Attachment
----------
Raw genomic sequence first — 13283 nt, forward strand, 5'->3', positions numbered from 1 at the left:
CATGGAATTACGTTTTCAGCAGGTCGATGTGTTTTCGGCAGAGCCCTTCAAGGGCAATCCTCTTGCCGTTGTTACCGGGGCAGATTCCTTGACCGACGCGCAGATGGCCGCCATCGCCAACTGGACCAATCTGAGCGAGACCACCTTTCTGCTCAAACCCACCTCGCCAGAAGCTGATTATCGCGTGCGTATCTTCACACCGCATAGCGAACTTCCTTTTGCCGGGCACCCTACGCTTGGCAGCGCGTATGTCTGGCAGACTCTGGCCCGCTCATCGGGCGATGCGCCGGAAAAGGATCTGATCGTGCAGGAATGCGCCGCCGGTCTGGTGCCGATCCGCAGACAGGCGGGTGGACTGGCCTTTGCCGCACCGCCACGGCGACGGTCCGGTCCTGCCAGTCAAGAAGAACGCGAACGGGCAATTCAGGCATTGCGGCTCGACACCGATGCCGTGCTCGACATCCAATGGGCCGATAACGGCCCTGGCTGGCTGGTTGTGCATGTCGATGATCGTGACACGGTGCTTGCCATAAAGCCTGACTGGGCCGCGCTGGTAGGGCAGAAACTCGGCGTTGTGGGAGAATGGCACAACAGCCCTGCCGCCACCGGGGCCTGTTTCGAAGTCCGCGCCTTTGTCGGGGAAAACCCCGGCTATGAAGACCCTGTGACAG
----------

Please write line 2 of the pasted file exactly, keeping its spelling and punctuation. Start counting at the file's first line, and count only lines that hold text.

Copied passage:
CATGGAATTACGTTTTCAGCAGGTCGATGTGTTTTCGGCAGAGCCCTTCAAGGGCAATCCTCTTGCCGTTGTTACCGGGGCAGATTCCTTGACCGACGCGCAGATGGCCGCCATCGCCAACTGGACCAATCTGAGCGAGACCACCTTTCTGCTCAAACCCACCTCGCCAGAAGCTGATTATCGCGTGCGTATCTTCACACCGCATAGCGAACTTCCTTTTGCCGGGCACCCTACGCTTGGCAGCGCGTATGTCTGGCAGACTCTGGCCCGCTCATCGGGCGATGCGCCGGAAAAGGATCTGATCGTGCAGGAATGCGCCGCCGGTCTGGTGCCGATCCGCAGACAGGCGGGTGGACTGGCCTTTGCCGCACCGCCACGGCGACGGTCCGGTCCTGCCAGTCAAGAAGAACGCGAACGGGCAATTCAGGCATTGCGGCTCGACACCGATGCCGTGCTCGACATCCAATGGGCCGATAACGGCCCTGGCTGGCTGGTTGTGCATGTCGATGATCGTGACACGGTGCTTGCCATAAAGCCTGACTGGGCCGCGCTGGTAGGGCAGAAACTCGGCGTTGTGGGAGAATGGCACAACAGCCCTGCCGCCACCGGGGCCTGTTTCGAAGTCCGCGCCTTTGTCGGGGAAAACCCCGGCTATGAAGACCCTGTGACAG